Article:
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Nd: YAG Laser Help

Moto154

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I'm looking to start a project building a YAG laser. I do not know a few things though: what percent transmission output mirror to use, distance of the mirrors from the rod, size of flash lamp needed, and any information about the circuit needed to create the pulse (not looking to have pulses one after another but single pulses with a flip of a switch). I am looking to use a small rod like this 1 pc Nd-YAG laser rod 3 mm x 50 mm USSR NEW! | eBay Any help will be greatly appreciated
 



diachi

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What sort of experience do you have with lamp pumped solid state lasers? Have you ever worked on one before? Why do you want to build one? Do you have experience with high voltage/energy electronics?
 
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Moto154

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I have little experience with this. I am interested in building a lamp pumped solid state laser to strengthen my experience and understanding of these methods and concepts. I will be majoring in physics with a concentration of electro-optics in the fall.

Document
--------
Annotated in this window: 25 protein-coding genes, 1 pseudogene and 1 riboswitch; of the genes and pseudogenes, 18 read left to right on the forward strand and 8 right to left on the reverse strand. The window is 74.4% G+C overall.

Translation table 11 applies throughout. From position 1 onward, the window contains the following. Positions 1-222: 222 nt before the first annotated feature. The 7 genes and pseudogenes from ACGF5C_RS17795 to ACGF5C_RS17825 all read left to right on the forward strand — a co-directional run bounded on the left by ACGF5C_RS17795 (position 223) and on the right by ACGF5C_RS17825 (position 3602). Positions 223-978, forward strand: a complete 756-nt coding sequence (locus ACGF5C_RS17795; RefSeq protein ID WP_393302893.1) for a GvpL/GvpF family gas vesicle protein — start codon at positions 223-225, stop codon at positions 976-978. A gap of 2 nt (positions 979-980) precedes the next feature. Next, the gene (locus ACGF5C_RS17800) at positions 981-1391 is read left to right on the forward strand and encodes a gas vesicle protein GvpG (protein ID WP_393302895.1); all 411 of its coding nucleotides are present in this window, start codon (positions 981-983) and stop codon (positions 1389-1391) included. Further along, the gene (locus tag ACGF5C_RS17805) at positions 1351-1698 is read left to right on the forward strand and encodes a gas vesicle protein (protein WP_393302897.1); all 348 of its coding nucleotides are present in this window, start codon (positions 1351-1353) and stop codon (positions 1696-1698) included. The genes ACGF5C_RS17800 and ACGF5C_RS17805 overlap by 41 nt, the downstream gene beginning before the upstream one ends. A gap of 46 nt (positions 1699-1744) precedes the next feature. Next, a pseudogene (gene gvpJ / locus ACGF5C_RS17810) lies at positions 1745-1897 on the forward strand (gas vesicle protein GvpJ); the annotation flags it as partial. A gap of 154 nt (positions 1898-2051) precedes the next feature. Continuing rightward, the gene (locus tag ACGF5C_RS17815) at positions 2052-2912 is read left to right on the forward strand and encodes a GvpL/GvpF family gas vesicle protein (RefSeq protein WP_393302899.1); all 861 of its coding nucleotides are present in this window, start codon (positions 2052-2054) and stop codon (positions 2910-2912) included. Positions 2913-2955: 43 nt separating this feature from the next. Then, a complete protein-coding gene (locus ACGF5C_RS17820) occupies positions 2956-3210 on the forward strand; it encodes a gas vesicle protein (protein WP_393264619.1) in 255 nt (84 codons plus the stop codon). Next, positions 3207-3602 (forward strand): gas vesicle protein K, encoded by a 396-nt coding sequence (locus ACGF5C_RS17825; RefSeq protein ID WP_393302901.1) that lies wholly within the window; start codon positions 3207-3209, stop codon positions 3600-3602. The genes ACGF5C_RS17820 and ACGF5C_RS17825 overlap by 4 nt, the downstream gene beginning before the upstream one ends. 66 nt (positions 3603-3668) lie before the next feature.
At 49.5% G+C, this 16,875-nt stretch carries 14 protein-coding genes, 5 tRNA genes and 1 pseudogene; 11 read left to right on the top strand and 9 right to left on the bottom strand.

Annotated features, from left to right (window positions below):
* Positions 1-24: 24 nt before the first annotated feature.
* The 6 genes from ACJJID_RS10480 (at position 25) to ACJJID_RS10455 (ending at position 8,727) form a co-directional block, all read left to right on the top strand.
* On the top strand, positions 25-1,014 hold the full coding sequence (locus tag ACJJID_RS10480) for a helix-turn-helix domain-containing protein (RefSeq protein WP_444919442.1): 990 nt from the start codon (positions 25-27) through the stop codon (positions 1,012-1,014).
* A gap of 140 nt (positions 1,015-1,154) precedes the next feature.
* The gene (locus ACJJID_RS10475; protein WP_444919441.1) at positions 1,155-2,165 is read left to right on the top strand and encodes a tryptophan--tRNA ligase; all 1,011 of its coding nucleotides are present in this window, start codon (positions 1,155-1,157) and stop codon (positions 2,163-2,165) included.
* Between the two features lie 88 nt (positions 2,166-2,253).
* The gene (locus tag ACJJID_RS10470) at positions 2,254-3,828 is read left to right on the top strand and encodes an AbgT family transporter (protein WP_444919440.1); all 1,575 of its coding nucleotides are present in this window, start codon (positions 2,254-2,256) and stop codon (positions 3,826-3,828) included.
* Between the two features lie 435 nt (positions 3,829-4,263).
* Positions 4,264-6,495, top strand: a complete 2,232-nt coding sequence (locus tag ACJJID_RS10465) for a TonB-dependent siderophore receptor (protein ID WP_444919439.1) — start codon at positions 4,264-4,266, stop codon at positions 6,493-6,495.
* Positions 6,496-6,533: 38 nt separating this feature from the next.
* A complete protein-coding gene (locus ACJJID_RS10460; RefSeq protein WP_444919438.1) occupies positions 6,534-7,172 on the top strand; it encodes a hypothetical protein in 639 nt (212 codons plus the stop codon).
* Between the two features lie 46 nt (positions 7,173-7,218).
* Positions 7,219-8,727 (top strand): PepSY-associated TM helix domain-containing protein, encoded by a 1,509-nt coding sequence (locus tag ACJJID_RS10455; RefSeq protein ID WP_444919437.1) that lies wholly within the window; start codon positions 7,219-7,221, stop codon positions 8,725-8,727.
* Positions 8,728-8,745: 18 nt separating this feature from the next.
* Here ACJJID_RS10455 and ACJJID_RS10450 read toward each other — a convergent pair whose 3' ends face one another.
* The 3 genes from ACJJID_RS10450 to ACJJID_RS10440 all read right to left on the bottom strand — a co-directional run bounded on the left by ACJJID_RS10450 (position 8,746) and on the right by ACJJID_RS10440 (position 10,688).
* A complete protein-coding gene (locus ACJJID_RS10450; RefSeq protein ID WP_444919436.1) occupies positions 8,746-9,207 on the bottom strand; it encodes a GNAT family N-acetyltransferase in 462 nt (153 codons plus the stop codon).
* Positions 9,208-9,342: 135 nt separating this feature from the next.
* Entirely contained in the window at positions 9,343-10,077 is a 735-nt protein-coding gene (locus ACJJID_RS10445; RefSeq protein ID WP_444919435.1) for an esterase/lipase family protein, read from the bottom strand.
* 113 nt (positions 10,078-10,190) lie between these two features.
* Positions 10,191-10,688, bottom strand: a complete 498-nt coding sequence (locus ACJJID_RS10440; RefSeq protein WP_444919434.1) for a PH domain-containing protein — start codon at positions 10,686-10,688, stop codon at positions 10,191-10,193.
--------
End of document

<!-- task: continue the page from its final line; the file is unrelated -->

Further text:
paul1598419

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This is a highly dangerous and not particularly efficient way to pump a YAG. Have you thought of diode pumping it? It would probably be cheaper and you could do CW and the efficiency would be better also. Less chance of killing yourself too.
 

Cyparagon

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I will be majoring in physics with a concentration of electro-optics in the fall.
That means you have much more access to learning resources than we do. Have you tried the library, professors, or a scientific journal database search of some kind?

The answer to your question depends on many things, like the pump energy, the desired pulse length, the doping percent, and several other things I'm forgetting, no doubt.
 

Moto154